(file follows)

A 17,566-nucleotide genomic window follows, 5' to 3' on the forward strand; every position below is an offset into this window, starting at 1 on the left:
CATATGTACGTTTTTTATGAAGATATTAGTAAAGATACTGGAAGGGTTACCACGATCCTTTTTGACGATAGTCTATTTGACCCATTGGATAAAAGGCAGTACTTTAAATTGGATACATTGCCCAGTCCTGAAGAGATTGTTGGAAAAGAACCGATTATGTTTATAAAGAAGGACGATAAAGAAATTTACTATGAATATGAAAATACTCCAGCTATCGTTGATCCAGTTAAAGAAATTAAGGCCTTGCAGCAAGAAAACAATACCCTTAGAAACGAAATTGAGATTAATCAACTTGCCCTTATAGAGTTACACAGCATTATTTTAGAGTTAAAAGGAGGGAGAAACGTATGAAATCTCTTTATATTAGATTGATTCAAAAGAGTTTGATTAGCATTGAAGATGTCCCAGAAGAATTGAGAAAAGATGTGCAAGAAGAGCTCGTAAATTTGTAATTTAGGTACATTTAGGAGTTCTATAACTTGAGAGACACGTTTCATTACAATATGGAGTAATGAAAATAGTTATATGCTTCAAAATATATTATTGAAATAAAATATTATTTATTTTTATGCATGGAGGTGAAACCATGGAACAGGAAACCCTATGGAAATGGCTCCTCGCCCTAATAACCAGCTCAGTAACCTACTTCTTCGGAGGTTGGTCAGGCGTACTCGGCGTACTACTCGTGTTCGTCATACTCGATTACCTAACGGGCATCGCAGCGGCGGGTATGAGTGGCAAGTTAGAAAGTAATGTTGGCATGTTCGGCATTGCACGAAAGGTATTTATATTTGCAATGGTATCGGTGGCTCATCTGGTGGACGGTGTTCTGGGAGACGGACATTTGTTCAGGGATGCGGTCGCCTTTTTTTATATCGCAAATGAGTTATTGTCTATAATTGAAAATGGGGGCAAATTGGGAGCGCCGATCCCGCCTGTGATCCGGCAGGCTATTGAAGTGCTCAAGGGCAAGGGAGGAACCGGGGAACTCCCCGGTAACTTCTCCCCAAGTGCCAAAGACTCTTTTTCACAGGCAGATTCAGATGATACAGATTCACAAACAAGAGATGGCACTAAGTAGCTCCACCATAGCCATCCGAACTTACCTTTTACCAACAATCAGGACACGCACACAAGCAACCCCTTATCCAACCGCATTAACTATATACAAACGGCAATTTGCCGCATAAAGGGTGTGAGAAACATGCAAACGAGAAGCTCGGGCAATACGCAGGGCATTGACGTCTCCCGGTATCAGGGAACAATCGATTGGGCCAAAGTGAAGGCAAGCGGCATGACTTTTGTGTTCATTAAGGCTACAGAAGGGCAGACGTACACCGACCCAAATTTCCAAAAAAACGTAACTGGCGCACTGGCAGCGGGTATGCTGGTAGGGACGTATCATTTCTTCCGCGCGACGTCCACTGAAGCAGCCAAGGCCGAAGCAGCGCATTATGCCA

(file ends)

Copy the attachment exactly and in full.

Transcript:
A 17,566-nucleotide genomic window follows, 5' to 3' on the forward strand; every position below is an offset into this window, starting at 1 on the left:
CATATGTACGTTTTTTATGAAGATATTAGTAAAGATACTGGAAGGGTTACCACGATCCTTTTTGACGATAGTCTATTTGACCCATTGGATAAAAGGCAGTACTTTAAATTGGATACATTGCCCAGTCCTGAAGAGATTGTTGGAAAAGAACCGATTATGTTTATAAAGAAGGACGATAAAGAAATTTACTATGAATATGAAAATACTCCAGCTATCGTTGATCCAGTTAAAGAAATTAAGGCCTTGCAGCAAGAAAACAATACCCTTAGAAACGAAATTGAGATTAATCAACTTGCCCTTATAGAGTTACACAGCATTATTTTAGAGTTAAAAGGAGGGAGAAACGTATGAAATCTCTTTATATTAGATTGATTCAAAAGAGTTTGATTAGCATTGAAGATGTCCCAGAAGAATTGAGAAAAGATGTGCAAGAAGAGCTCGTAAATTTGTAATTTAGGTACATTTAGGAGTTCTATAACTTGAGAGACACGTTTCATTACAATATGGAGTAATGAAAATAGTTATATGCTTCAAAATATATTATTGAAATAAAATATTATTTATTTTTATGCATGGAGGTGAAACCATGGAACAGGAAACCCTATGGAAATGGCTCCTCGCCCTAATAACCAGCTCAGTAACCTACTTCTTCGGAGGTTGGTCAGGCGTACTCGGCGTACTACTCGTGTTCGTCATACTCGATTACCTAACGGGCATCGCAGCGGCGGGTATGAGTGGCAAGTTAGAAAGTAATGTTGGCATGTTCGGCATTGCACGAAAGGTATTTATATTTGCAATGGTATCGGTGGCTCATCTGGTGGACGGTGTTCTGGGAGACGGACATTTGTTCAGGGATGCGGTCGCCTTTTTTTATATCGCAAATGAGTTATTGTCTATAATTGAAAATGGGGGCAAATTGGGAGCGCCGATCCCGCCTGTGATCCGGCAGGCTATTGAAGTGCTCAAGGGCAAGGGAGGAACCGGGGAACTCCCCGGTAACTTCTCCCCAAGTGCCAAAGACTCTTTTTCACAGGCAGATTCAGATGATACAGATTCACAAACAAGAGATGGCACTAAGTAGCTCCACCATAGCCATCCGAACTTACCTTTTACCAACAATCAGGACACGCACACAAGCAACCCCTTATCCAACCGCATTAACTATATACAAACGGCAATTTGCCGCATAAAGGGTGTGAGAAACATGCAAACGAGAAGCTCGGGCAATACGCAGGGCATTGACGTCTCCCGGTATCAGGGAACAATCGATTGGGCCAAAGTGAAGGCAAGCGGCATGACTTTTGTGTTCATTAAGGCTACAGAAGGGCAGACGTACACCGACCCAAATTTCCAAAAAAACGTAACTGGCGCACTGGCAGCGGGTATGCTGGTAGGGACGTATCATTTCTTCCGCGCGACGTCCACTGAAGCAGCCAAGGCCGAAGCAGCGCATTATGCCA